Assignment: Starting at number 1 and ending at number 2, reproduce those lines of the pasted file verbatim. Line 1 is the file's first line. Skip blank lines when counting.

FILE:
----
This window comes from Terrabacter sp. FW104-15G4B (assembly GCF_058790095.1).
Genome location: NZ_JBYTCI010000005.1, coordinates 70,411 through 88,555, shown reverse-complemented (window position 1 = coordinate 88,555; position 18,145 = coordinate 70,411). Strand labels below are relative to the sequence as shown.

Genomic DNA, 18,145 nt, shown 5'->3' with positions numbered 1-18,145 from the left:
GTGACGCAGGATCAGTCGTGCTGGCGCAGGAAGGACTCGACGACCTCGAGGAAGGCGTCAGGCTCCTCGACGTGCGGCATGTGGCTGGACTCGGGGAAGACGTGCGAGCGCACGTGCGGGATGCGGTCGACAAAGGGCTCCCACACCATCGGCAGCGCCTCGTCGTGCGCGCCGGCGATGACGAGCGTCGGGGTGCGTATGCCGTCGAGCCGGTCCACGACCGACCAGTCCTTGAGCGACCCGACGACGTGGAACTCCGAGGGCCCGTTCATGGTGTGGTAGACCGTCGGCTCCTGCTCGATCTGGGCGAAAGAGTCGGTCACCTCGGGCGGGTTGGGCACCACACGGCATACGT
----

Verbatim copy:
This window comes from Terrabacter sp. FW104-15G4B (assembly GCF_058790095.1).
Genome location: NZ_JBYTCI010000005.1, coordinates 70,411 through 88,555, shown reverse-complemented (window position 1 = coordinate 88,555; position 18,145 = coordinate 70,411). Strand labels below are relative to the sequence as shown.